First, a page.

In this condition, there's no tricuspid valve. That means no blood can flow from the right atrium to the right ventricle. As a result, the right ventricle is small and not fully developed. The child's survival depends on there being an opening in the wall between the atria called an atrial septal defect (ASD) or patent foramen ovale (PFO). Otherwise, the blood returning from the body to the right atrium gets “stuck” in the right atrium and cannot return to the body. Since blood cannot get to the body, death occurs unless something is done to create an ASD or PFO.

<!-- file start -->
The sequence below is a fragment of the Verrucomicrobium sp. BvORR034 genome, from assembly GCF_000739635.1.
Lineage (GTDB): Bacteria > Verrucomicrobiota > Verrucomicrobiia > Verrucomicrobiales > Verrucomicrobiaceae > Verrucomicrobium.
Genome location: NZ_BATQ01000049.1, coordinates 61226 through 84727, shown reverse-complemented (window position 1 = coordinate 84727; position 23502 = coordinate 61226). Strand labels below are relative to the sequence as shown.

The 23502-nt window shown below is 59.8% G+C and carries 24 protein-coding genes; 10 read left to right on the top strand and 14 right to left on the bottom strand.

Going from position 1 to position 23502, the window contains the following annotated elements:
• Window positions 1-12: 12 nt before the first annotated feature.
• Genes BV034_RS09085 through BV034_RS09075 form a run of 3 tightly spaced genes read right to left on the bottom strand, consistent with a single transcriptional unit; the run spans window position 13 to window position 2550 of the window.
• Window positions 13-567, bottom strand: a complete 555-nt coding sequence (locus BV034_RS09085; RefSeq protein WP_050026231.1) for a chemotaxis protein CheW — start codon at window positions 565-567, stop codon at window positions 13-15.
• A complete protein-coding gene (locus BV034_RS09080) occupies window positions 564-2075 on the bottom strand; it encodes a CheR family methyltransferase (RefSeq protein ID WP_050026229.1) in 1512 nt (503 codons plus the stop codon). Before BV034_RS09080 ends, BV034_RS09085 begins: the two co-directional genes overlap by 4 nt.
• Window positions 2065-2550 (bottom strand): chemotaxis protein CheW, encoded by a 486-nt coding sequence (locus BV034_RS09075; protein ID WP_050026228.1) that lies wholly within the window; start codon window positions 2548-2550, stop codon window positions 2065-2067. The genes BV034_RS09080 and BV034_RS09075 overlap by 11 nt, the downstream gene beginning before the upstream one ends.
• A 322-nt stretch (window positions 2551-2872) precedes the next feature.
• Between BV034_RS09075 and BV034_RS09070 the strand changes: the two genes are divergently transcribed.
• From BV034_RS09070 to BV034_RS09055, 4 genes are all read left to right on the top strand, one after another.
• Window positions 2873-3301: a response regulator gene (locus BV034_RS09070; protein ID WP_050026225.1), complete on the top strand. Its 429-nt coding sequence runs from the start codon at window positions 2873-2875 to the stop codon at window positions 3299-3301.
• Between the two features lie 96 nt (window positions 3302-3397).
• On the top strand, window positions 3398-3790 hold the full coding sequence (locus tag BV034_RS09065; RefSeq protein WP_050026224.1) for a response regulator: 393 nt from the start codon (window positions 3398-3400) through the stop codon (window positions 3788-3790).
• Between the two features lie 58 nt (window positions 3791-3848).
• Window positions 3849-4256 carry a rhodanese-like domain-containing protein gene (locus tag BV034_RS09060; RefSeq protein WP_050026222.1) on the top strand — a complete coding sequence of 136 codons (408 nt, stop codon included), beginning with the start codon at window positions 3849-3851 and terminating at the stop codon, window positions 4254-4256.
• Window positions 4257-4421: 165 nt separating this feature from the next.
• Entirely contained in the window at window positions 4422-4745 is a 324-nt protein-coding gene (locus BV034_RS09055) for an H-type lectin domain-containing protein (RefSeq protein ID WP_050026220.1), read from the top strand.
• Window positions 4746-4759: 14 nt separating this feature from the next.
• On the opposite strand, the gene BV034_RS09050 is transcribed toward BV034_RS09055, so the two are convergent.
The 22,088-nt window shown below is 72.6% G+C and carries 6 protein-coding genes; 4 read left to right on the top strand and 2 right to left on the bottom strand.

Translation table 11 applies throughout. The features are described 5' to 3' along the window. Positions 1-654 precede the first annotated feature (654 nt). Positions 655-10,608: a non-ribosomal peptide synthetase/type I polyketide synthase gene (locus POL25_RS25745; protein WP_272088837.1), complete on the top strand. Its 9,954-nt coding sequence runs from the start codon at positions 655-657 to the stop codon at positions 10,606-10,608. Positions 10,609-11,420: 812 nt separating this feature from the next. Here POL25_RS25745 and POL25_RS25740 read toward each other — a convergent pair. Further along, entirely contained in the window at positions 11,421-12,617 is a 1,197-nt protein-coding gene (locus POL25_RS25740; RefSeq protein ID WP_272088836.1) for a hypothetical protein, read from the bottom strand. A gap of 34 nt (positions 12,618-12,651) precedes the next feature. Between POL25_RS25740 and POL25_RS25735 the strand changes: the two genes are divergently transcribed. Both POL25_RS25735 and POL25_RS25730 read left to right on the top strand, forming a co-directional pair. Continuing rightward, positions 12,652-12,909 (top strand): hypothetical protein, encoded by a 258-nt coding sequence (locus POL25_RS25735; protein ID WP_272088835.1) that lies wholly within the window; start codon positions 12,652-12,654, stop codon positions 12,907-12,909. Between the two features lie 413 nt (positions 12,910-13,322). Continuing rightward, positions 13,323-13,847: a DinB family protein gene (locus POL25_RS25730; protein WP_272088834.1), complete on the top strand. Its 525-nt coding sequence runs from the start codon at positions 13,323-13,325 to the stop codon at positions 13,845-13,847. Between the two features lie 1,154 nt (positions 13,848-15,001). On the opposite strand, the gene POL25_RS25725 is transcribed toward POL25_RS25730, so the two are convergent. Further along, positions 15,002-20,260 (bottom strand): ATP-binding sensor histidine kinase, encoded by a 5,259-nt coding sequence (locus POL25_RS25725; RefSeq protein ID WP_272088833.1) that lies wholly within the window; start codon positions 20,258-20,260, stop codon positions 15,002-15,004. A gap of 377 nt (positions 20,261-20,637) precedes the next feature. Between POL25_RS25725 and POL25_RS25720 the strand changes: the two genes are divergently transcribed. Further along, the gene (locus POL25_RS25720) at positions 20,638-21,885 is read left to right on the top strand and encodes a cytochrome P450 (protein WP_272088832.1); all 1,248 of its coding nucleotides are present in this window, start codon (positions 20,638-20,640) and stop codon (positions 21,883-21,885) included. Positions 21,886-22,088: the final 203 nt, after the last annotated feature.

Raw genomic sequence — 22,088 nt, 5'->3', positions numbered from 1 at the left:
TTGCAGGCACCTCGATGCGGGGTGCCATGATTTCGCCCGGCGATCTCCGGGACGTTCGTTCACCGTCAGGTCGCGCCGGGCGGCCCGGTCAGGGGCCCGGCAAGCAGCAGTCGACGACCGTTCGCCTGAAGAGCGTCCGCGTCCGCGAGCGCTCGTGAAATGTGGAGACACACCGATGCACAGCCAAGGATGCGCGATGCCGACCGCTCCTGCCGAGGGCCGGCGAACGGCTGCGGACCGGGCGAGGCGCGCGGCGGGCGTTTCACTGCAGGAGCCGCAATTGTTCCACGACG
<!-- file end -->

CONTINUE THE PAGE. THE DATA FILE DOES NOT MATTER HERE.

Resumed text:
The other problem with this defect is that no blood can get to the pulmonary arteries because the right ventricle is usually undeveloped or nonexistent. There are special cases of tricuspid atresia with a hole between the ventricles (ventricular septal defect, VSD, and/or transposition of the great arteries, TGA). These are complex heart defects with a combination of defects which can change the types of treatment needed although they are overall similar.
Heart with Tricuspid Atresia